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Thread: LBS vent

  1. #1
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    LBS vent

    I'm not normally one to complain about LBS's, but this week's experience really has me shaking my head. Here's the story:

    My 11 year old daughter was due for a new bike. Hubby and I go off to our LBS, one we've dealt with before, and we like it there. It's owned and run by a family, and we've had really good service from them.

    We're looking at lower-end mountain bikes, liking the price of the Norco Pinnacle (it's on sale - yay!). So a woman comes over to help. This is where it gets frustrating. We tell her that our daughter is just a little taller than I am (5'4"ish), and she pulls out a 17" bike! I don't think that will work, and swinging a leg over the top tube I can only touch the ground with heels in the air, and the reach wasn't very comfortable. Well, this chick tells me that the 15" will be too small, and that my kid will probably have a growth spurt anyway, and if she's a strong rider (she's a bmx racer, so yes, she is) she can "handle" a bigger bike. WTF? Isn't it supposed to be about proper fit?

    Daughter and I went back today, and luckily talked to a different woman, who agreed that the 15" looked right for her. As we are waiting around for the shop guys to give it a once-over, the first woman sees us, and calls across the store "so, taking the 17 then?" The today-woman and I said "No, the 15" at the same time. Argh.

    My daughter is lucky that I know something about bikes at least - I'd hate to see what this chick tries to sell to parents who don't know! My kid would be riding off road and landing on the cross bar all the time, or dumping her bike over sideways to get off the thing. I don't care if she's going to eventually have a growth spurt - a kid needs a bike they can ride today! If she does go crazy and grow 6 inches in the next while, we'll deal with it and get her something that fits her then. How frustrating when the sales people don't even know the basics of bike fit. I'm just shaking my head.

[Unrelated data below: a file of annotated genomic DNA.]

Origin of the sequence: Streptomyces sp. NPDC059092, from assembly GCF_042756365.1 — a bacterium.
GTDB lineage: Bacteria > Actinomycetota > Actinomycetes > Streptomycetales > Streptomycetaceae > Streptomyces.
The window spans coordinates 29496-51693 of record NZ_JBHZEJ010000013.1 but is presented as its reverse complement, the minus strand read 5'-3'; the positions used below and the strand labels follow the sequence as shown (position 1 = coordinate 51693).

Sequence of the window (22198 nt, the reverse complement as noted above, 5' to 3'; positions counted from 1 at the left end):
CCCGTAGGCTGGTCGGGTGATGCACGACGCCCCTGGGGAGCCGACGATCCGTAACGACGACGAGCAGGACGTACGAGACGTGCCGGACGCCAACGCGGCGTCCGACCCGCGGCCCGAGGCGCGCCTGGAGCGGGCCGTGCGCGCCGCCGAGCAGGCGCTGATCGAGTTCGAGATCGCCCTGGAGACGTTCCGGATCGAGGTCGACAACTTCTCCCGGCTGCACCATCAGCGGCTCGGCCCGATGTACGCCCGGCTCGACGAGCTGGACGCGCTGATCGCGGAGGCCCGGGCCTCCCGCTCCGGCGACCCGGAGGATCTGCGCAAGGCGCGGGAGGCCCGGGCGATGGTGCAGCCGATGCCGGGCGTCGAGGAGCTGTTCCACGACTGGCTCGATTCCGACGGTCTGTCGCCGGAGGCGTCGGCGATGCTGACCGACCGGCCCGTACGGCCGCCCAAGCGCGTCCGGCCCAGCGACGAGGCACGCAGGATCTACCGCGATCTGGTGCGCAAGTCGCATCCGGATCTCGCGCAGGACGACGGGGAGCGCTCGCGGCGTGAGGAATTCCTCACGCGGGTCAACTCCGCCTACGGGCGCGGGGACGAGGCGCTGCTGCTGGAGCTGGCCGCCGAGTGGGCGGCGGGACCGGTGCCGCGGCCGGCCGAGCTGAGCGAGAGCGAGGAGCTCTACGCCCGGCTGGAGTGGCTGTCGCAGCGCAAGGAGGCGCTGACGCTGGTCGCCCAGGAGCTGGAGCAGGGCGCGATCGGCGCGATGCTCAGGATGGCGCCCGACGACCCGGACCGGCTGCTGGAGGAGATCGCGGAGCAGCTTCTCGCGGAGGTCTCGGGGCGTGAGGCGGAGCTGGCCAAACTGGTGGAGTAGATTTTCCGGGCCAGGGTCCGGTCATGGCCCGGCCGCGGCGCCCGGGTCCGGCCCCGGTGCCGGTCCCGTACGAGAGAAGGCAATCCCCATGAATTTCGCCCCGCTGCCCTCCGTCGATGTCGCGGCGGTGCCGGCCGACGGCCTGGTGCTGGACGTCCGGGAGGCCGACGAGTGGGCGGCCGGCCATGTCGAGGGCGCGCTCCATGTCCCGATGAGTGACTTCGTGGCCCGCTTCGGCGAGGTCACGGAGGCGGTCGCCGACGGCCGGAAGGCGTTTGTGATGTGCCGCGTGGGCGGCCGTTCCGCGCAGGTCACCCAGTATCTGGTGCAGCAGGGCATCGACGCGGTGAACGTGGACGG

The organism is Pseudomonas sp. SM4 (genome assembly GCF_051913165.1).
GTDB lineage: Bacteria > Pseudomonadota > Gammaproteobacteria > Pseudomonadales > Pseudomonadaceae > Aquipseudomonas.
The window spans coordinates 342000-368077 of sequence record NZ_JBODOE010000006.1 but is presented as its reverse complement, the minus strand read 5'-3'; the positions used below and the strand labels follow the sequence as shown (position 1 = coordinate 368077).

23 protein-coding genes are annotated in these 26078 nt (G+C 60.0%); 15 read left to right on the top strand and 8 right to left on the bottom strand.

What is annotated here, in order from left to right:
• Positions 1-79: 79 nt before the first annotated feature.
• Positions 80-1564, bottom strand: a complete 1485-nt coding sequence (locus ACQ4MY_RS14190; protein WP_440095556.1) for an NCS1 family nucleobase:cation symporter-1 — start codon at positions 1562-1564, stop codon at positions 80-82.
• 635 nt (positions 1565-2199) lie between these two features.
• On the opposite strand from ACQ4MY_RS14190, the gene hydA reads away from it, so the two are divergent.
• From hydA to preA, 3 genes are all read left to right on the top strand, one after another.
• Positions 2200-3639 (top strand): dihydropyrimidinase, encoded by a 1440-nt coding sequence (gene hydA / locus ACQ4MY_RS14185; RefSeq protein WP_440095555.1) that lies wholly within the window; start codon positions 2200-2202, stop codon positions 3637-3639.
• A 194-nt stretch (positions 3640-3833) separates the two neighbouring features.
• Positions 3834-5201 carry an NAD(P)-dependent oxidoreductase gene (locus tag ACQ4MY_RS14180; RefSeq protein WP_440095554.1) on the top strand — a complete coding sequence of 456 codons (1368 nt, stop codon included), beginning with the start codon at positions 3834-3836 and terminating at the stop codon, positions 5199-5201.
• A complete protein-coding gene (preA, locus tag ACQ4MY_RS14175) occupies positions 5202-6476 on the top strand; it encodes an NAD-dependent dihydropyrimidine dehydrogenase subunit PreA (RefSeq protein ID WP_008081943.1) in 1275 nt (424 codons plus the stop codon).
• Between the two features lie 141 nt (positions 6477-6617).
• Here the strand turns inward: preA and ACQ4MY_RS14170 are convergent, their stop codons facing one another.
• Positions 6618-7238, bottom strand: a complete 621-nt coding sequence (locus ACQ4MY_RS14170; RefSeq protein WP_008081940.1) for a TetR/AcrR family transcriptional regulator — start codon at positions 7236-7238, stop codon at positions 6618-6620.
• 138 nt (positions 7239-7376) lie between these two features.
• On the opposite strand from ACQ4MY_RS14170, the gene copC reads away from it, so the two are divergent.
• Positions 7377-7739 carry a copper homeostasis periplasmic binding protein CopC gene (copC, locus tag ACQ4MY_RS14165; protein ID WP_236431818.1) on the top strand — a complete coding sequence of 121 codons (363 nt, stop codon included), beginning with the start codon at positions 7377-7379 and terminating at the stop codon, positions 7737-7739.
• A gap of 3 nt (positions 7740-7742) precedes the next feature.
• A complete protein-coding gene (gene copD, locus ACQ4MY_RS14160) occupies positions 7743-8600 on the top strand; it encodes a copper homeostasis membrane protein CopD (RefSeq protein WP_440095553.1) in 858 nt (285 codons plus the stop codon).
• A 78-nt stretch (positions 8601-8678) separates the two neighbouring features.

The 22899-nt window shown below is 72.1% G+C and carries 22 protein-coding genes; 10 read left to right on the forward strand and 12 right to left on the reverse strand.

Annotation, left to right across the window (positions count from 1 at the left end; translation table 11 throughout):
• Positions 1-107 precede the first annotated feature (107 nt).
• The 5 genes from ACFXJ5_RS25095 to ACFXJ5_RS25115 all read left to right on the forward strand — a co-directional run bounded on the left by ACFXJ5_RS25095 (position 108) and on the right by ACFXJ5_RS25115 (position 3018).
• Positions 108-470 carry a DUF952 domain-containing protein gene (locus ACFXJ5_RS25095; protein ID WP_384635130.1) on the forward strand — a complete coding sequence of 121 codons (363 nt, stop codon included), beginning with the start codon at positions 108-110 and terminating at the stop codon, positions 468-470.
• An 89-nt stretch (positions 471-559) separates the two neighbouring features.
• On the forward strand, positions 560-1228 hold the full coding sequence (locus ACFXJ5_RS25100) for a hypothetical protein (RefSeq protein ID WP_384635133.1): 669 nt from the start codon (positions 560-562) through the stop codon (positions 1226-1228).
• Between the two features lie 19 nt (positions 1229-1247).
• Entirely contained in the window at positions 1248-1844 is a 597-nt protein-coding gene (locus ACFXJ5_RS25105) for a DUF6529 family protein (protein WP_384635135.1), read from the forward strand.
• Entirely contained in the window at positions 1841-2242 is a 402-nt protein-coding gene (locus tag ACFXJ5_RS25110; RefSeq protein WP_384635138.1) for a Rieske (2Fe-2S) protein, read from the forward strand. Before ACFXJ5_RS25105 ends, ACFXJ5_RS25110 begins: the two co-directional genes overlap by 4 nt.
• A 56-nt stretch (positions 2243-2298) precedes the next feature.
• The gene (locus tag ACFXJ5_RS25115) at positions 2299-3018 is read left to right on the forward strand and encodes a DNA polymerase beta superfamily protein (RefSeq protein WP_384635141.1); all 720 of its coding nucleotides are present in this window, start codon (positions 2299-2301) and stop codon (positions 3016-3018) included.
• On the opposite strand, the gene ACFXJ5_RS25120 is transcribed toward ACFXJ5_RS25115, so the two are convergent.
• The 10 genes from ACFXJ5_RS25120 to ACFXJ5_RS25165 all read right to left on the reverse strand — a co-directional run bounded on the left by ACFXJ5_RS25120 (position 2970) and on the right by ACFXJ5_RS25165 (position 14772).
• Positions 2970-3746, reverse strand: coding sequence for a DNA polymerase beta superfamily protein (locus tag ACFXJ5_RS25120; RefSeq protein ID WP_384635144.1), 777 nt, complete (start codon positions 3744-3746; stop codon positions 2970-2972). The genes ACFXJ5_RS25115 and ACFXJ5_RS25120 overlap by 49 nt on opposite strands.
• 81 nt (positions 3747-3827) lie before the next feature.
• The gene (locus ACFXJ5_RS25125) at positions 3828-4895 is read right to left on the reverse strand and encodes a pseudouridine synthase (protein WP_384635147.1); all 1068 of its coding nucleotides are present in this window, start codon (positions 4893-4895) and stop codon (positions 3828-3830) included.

2. #2
    Tom (ex)Builder twahl's Avatar
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    To be fair, most customers don't want to buy another bike when their kids have outgrown one. As a result, sales people will usually try to set you up with the largest size that the child can safely ride. In this case, it sounds like your daughter would not been able to safely ride the bike. I am very hesitant to try to fit a bike to someone that isn't in the shop, so that is a couple of errors. Sounds to me like you got one bad salesperson, and then one good one.
    Tom

    "It hurts so good..."

  3. #3
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    Thanks for the reply.

    When I hopped on the bike on to see the fit, it was just because I like trying bikes We had always intended buying with my daughter there, we were just looking to pre-choose a couple of models for our daughter to pick from. That's what surprised me - that the sales lady was quite aggressive about selling us the bigger one before my daughter had even been in to try it, when it didn't seem that the fit would be even close.

    I suppose you're right, that most parents would want to buy the biggest possible. You'd think the shop might educate people instead of catering to notions like that, but I suppose then they might lose a sale. Darned if you do...

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    Tom (ex)Builder twahl's Avatar
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    That's just the reality of most bike shops. I see people almost daily come in and look at prices and make comments about going to XMart to get a bike for their kid. Then we get in a lot of repairs of crappy bikes where something has failed and they can't get any kind of service from XMart. Unless the parent is a cyclist, there's little chance of selling them a quality bike for their kids. Racers are an exception (I started BMX racing at about 30, and my kids both raced) because the parents know what fit and quality means. Most parents just want to buy their kid a cheap bike, load it in the Escalade, and go let them ride around on the sidewalk. It does sound like you had a salesperson that had something stuck in her head and wasn't going to be deterred, so I'm glad you did get another one that was ready to take the time and listen and look.
    Tom

    "It hurts so good..."

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